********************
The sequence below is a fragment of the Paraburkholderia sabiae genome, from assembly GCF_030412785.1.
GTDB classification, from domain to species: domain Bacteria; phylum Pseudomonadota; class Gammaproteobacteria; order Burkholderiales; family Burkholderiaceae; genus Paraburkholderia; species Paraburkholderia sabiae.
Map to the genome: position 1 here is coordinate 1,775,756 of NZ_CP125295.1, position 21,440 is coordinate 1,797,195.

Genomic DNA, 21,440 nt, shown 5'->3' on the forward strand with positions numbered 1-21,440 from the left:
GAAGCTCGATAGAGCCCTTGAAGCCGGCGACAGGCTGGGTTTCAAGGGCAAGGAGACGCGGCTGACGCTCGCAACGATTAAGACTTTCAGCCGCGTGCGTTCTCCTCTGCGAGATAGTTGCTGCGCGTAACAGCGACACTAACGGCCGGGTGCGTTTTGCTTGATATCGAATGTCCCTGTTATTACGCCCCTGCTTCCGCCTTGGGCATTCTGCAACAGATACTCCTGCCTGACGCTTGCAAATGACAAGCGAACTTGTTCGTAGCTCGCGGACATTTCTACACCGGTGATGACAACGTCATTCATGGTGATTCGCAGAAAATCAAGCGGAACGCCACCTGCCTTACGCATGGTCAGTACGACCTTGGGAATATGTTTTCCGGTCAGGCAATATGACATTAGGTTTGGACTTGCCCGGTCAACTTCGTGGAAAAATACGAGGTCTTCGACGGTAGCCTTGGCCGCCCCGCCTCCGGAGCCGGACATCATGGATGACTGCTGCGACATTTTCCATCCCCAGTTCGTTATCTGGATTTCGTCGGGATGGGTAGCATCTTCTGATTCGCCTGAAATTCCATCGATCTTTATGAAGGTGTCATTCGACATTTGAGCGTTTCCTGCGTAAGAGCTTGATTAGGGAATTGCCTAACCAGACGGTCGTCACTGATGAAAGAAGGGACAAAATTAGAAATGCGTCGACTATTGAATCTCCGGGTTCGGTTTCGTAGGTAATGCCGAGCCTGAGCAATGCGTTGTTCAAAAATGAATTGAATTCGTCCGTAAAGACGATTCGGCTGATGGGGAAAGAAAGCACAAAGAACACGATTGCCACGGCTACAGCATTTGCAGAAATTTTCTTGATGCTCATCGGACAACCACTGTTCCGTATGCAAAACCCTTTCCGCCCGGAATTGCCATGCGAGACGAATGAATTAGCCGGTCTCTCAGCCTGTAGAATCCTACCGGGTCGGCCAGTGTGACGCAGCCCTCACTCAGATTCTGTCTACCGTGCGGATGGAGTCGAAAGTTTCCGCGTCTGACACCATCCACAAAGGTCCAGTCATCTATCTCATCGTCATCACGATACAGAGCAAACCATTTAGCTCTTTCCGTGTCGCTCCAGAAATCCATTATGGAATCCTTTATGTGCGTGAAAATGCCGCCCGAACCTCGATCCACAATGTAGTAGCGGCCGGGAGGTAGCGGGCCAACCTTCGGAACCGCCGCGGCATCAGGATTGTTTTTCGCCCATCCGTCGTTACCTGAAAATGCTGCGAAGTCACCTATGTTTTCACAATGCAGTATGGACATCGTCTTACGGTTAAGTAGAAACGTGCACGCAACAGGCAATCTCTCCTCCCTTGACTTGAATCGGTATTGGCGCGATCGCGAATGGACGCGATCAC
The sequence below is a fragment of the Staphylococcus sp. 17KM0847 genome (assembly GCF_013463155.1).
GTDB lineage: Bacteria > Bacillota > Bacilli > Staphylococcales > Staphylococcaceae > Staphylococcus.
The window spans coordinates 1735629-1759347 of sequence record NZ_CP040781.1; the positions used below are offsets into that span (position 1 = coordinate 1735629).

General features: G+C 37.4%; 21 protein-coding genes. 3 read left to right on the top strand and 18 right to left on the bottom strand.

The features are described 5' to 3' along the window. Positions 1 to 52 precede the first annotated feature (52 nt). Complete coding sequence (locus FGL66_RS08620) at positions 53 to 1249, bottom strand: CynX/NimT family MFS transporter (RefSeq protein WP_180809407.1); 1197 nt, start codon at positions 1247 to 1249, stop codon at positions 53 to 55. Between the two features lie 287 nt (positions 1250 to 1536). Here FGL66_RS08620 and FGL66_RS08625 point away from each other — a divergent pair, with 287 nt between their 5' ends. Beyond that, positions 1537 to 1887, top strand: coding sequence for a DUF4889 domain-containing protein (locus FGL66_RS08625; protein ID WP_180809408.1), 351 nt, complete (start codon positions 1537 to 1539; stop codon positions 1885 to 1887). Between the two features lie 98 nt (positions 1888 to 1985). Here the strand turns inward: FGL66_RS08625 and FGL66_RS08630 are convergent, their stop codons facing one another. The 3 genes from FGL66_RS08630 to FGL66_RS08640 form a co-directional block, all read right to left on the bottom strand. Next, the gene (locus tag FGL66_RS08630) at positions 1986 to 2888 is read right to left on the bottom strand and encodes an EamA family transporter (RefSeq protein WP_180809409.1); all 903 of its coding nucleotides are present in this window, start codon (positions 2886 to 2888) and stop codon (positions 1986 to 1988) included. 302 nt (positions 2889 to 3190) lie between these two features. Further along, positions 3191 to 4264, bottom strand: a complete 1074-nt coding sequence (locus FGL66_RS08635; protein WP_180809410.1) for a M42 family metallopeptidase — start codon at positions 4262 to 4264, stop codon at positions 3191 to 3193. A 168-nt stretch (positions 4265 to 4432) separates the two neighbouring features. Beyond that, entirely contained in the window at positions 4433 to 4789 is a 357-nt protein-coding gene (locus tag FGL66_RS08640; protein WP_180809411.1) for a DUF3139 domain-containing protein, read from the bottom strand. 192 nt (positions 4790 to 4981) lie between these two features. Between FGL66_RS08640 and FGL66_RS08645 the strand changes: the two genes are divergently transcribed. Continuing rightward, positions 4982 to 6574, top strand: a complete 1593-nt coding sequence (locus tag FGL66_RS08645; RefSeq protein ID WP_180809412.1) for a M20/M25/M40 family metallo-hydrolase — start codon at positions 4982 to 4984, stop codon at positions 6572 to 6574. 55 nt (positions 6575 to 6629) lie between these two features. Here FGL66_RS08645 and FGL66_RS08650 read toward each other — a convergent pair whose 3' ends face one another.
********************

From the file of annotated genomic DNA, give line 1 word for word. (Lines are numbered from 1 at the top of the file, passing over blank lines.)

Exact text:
The sequence below is a fragment of the Paraburkholderia sabiae genome, from assembly GCF_030412785.1.